In the 2004 election, the great majority of voters didn't deliberate the specific policy positions of the candidates and then make an informed choice. Instead, in order to make up their minds, the miserly public relied heavily on "low information signals" such as likability and perceived character.
In their analysis of the election, James Carville and Paul Begala conclude that the Bush team correctly realized that a few themes could frame the election in their favor. The central themes went something like this:
If he doesn't live your life, share your values, or is someone you would want to have a beer with, then he shouldn't be your President.
The point I make in our Speaking Science 2.0 tour is that relative to complex and controversial science topics such as climate change, the public engages in a similar form of low information rationality, relying heavily on their ideology and partisanship in combination with just those images most readily available in the media. The implication is that when it comes to public communication about science, there is nothing essentially unique from other areas of politics.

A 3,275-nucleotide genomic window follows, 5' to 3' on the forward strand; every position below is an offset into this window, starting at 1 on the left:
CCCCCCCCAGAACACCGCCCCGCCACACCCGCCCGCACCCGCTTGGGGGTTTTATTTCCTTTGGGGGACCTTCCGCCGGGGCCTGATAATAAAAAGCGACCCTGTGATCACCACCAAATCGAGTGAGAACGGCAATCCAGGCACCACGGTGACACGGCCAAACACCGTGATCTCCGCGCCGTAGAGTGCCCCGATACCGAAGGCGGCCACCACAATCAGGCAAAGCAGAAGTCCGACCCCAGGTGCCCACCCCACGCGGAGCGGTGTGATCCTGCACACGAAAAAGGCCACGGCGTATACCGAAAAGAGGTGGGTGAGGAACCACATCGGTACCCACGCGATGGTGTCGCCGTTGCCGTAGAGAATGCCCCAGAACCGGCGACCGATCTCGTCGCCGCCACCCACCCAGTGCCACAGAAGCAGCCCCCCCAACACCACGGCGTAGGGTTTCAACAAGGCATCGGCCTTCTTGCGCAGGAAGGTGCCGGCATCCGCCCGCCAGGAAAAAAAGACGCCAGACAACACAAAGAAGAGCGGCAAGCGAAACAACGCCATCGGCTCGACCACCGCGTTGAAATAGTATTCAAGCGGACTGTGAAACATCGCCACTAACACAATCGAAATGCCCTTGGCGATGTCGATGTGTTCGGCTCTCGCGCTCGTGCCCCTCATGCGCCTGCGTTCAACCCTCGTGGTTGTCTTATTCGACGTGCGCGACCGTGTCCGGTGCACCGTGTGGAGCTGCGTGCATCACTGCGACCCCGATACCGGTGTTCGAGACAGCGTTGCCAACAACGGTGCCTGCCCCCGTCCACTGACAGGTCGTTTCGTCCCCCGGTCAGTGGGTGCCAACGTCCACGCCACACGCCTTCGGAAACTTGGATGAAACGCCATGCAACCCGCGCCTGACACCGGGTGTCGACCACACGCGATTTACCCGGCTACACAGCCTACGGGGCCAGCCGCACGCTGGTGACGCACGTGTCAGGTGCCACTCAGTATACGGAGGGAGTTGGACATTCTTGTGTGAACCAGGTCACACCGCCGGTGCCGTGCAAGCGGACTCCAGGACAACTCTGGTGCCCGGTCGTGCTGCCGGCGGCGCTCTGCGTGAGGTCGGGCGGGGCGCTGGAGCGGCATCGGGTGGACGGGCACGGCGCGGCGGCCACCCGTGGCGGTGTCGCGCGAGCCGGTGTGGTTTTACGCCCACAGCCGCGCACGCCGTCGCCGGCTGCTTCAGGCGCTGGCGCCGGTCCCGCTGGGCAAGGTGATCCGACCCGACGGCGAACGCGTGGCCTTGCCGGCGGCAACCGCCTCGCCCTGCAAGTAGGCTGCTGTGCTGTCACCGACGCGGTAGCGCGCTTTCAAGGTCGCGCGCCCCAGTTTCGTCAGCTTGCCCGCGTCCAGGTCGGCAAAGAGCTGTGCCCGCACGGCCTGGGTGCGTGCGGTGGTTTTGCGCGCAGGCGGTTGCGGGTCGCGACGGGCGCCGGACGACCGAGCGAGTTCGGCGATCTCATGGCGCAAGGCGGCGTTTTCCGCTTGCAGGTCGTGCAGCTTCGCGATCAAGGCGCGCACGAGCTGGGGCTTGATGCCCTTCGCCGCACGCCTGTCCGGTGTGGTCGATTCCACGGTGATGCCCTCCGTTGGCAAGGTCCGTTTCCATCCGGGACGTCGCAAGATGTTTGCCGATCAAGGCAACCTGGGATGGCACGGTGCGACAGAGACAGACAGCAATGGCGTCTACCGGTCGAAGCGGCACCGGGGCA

As the 2008 election nears, a similar low information calculus will be applied to the roster of presidential candidates. Gallup picks up on this in a survey released today. Gallup asked the public in an open ended question:
Next, suppose Rudy Giuliani is elected president in 2008. In your view, what would be the best or most positive thing about a Rudy Giuliani presidency? [Anything else?]
The top answers all play on low information signals related to character, leadership style, likability, or perceived ideological stance.
Good on terrorism/security
Decisive/takes charge/gets things done
Good on economy/fiscal conservative